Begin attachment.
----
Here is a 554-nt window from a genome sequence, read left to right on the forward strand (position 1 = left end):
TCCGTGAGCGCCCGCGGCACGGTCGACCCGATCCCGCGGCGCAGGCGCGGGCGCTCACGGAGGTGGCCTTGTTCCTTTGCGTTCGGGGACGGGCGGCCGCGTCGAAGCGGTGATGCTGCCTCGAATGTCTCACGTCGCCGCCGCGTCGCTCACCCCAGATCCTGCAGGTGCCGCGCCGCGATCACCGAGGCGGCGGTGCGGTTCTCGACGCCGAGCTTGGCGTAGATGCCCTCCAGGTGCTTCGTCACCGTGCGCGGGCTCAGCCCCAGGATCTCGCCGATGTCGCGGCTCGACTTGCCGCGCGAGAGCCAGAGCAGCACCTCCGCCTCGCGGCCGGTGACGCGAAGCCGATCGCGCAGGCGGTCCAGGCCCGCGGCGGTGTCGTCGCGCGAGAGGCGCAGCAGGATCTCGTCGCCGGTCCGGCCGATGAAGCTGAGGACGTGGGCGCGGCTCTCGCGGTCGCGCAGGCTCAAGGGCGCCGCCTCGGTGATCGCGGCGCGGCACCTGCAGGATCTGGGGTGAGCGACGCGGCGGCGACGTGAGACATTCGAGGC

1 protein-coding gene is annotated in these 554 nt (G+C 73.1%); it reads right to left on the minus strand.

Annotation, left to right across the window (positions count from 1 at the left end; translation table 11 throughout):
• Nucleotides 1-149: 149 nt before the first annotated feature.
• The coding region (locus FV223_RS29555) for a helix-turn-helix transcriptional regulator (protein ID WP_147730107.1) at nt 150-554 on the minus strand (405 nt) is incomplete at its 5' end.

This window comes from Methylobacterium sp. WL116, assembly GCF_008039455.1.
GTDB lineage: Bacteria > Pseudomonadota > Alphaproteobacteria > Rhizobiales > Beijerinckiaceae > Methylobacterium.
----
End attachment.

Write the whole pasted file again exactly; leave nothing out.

Here is a 554-nt window from a genome sequence, read left to right on the forward strand (position 1 = left end):
TCCGTGAGCGCCCGCGGCACGGTCGACCCGATCCCGCGGCGCAGGCGCGGGCGCTCACGGAGGTGGCCTTGTTCCTTTGCGTTCGGGGACGGGCGGCCGCGTCGAAGCGGTGATGCTGCCTCGAATGTCTCACGTCGCCGCCGCGTCGCTCACCCCAGATCCTGCAGGTGCCGCGCCGCGATCACCGAGGCGGCGGTGCGGTTCTCGACGCCGAGCTTGGCGTAGATGCCCTCCAGGTGCTTCGTCACCGTGCGCGGGCTCAGCCCCAGGATCTCGCCGATGTCGCGGCTCGACTTGCCGCGCGAGAGCCAGAGCAGCACCTCCGCCTCGCGGCCGGTGACGCGAAGCCGATCGCGCAGGCGGTCCAGGCCCGCGGCGGTGTCGTCGCGCGAGAGGCGCAGCAGGATCTCGTCGCCGGTCCGGCCGATGAAGCTGAGGACGTGGGCGCGGCTCTCGCGGTCGCGCAGGCTCAAGGGCGCCGCCTCGGTGATCGCGGCGCGGCACCTGCAGGATCTGGGGTGAGCGACGCGGCGGCGACGTGAGACATTCGAGGC

1 protein-coding gene is annotated in these 554 nt (G+C 73.1%); it reads right to left on the minus strand.

Annotation, left to right across the window (positions count from 1 at the left end; translation table 11 throughout):
• Nucleotides 1-149: 149 nt before the first annotated feature.
• The coding region (locus FV223_RS29555) for a helix-turn-helix transcriptional regulator (protein ID WP_147730107.1) at nt 150-554 on the minus strand (405 nt) is incomplete at its 5' end.

This window comes from Methylobacterium sp. WL116, assembly GCF_008039455.1.
GTDB lineage: Bacteria > Pseudomonadota > Alphaproteobacteria > Rhizobiales > Beijerinckiaceae > Methylobacterium.